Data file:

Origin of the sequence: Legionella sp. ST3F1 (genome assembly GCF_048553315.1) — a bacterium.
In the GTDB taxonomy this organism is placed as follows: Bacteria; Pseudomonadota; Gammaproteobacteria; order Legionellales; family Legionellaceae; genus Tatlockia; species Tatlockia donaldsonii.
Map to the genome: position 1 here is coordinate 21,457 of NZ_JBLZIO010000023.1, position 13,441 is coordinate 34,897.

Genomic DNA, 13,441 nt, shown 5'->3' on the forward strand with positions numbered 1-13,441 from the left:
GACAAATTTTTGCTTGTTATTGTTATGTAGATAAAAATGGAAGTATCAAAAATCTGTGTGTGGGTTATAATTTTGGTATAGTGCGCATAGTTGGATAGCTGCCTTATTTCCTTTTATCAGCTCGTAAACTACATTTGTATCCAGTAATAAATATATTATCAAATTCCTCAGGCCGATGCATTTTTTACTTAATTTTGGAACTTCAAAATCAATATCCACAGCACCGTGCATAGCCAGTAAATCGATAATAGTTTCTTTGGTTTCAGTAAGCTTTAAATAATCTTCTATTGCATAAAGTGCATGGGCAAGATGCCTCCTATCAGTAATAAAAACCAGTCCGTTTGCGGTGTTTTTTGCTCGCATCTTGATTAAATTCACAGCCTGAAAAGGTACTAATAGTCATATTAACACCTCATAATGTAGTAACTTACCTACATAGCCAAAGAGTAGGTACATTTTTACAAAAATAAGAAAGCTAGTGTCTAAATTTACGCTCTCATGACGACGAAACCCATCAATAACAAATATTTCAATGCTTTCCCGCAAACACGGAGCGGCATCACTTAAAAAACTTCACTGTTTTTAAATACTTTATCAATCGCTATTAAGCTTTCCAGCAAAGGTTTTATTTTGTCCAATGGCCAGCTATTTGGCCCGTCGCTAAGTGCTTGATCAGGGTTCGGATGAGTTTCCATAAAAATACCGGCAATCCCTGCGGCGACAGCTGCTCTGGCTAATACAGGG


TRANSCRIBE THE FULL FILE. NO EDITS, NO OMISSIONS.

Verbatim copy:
Origin of the sequence: Legionella sp. ST3F1 (genome assembly GCF_048553315.1) — a bacterium.
In the GTDB taxonomy this organism is placed as follows: Bacteria; Pseudomonadota; Gammaproteobacteria; order Legionellales; family Legionellaceae; genus Tatlockia; species Tatlockia donaldsonii.
Map to the genome: position 1 here is coordinate 21,457 of NZ_JBLZIO010000023.1, position 13,441 is coordinate 34,897.

Genomic DNA, 13,441 nt, shown 5'->3' on the forward strand with positions numbered 1-13,441 from the left:
GACAAATTTTTGCTTGTTATTGTTATGTAGATAAAAATGGAAGTATCAAAAATCTGTGTGTGGGTTATAATTTTGGTATAGTGCGCATAGTTGGATAGCTGCCTTATTTCCTTTTATCAGCTCGTAAACTACATTTGTATCCAGTAATAAATATATTATCAAATTCCTCAGGCCGATGCATTTTTTACTTAATTTTGGAACTTCAAAATCAATATCCACAGCACCGTGCATAGCCAGTAAATCGATAATAGTTTCTTTGGTTTCAGTAAGCTTTAAATAATCTTCTATTGCATAAAGTGCATGGGCAAGATGCCTCCTATCAGTAATAAAAACCAGTCCGTTTGCGGTGTTTTTTGCTCGCATCTTGATTAAATTCACAGCCTGAAAAGGTACTAATAGTCATATTAACACCTCATAATGTAGTAACTTACCTACATAGCCAAAGAGTAGGTACATTTTTACAAAAATAAGAAAGCTAGTGTCTAAATTTACGCTCTCATGACGACGAAACCCATCAATAACAAATATTTCAATGCTTTCCCGCAAACACGGAGCGGCATCACTTAAAAAACTTCACTGTTTTTAAATACTTTATCAATCGCTATTAAGCTTTCCAGCAAAGGTTTTATTTTGTCCAATGGCCAGCTATTTGGCCCGTCGCTAAGTGCTTGATCAGGGTTCGGATGAGTTTCCATAAAAATACCGGCAATCCCTGCGGCGACAGCTGCTCTGGCTAATACAGGG